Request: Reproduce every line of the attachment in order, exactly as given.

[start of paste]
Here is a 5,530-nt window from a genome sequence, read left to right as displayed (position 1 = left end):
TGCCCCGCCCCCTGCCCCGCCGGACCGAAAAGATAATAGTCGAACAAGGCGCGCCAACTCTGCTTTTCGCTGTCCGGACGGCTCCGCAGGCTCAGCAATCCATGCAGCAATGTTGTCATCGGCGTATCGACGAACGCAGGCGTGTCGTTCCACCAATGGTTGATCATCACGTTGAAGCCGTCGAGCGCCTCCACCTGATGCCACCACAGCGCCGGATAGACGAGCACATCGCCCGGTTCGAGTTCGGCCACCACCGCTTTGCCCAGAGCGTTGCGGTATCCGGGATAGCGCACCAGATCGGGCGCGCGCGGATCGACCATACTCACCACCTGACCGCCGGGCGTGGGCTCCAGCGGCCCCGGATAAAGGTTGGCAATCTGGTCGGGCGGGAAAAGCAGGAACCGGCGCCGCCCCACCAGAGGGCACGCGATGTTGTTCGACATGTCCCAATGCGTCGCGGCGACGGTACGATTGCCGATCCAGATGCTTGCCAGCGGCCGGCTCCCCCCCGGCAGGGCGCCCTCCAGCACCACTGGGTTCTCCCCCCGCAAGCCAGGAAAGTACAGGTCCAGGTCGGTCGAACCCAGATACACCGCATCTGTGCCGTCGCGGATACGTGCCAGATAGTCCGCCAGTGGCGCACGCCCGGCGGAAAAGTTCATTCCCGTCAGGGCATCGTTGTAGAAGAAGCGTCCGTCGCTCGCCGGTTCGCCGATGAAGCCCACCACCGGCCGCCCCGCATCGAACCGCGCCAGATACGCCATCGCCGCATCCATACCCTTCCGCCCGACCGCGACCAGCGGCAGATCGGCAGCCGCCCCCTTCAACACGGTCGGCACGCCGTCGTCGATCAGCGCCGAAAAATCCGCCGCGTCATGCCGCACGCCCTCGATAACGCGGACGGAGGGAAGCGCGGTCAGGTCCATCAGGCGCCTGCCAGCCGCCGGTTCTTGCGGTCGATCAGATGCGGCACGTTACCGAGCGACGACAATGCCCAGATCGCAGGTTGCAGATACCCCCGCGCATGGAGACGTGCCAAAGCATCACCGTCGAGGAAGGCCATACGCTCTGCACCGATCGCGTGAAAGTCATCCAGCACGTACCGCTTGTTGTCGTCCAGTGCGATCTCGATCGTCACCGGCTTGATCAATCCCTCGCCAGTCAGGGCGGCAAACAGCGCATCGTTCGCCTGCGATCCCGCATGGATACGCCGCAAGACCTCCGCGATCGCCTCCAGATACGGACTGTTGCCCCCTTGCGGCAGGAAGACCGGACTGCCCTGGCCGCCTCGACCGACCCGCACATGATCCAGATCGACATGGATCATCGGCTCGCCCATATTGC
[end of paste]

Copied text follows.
Here is a 5,530-nt window from a genome sequence, read left to right as displayed (position 1 = left end):
TGCCCCGCCCCCTGCCCCGCCGGACCGAAAAGATAATAGTCGAACAAGGCGCGCCAACTCTGCTTTTCGCTGTCCGGACGGCTCCGCAGGCTCAGCAATCCATGCAGCAATGTTGTCATCGGCGTATCGACGAACGCAGGCGTGTCGTTCCACCAATGGTTGATCATCACGTTGAAGCCGTCGAGCGCCTCCACCTGATGCCACCACAGCGCCGGATAGACGAGCACATCGCCCGGTTCGAGTTCGGCCACCACCGCTTTGCCCAGAGCGTTGCGGTATCCGGGATAGCGCACCAGATCGGGCGCGCGCGGATCGACCATACTCACCACCTGACCGCCGGGCGTGGGCTCCAGCGGCCCCGGATAAAGGTTGGCAATCTGGTCGGGCGGGAAAAGCAGGAACCGGCGCCGCCCCACCAGAGGGCACGCGATGTTGTTCGACATGTCCCAATGCGTCGCGGCGACGGTACGATTGCCGATCCAGATGCTTGCCAGCGGCCGGCTCCCCCCCGGCAGGGCGCCCTCCAGCACCACTGGGTTCTCCCCCCGCAAGCCAGGAAAGTACAGGTCCAGGTCGGTCGAACCCAGATACACCGCATCTGTGCCGTCGCGGATACGTGCCAGATAGTCCGCCAGTGGCGCACGCCCGGCGGAAAAGTTCATTCCCGTCAGGGCATCGTTGTAGAAGAAGCGTCCGTCGCTCGCCGGTTCGCCGATGAAGCCCACCACCGGCCGCCCCGCATCGAACCGCGCCAGATACGCCATCGCCGCATCCATACCCTTCCGCCCGACCGCGACCAGCGGCAGATCGGCAGCCGCCCCCTTCAACACGGTCGGCACGCCGTCGTCGATCAGCGCCGAAAAATCCGCCGCGTCATGCCGCACGCCCTCGATAACGCGGACGGAGGGAAGCGCGGTCAGGTCCATCAGGCGCCTGCCAGCCGCCGGTTCTTGCGGTCGATCAGATGCGGCACGTTACCGAGCGACGACAATGCCCAGATCGCAGGTTGCAGATACCCCCGCGCATGGAGACGTGCCAAAGCATCACCGTCGAGGAAGGCCATACGCTCTGCACCGATCGCGTGAAAGTCATCCAGCACGTACCGCTTGTTGTCGTCCAGTGCGATCTCGATCGTCACCGGCTTGATCAATCCCTCGCCAGTCAGGGCGGCAAACAGCGCATCGTTCGCCTGCGATCCCGCATGGATACGCCGCAAGACCTCCGCGATCGCCTCCAGATACGGACTGTTGCCCCCTTGCGGCAGGAAGACCGGACTGCCCTGGCCGCCTCGACCGACCCGCACATGATCCAGATCGACATGGATCATCGGCTCGCCCATATTGC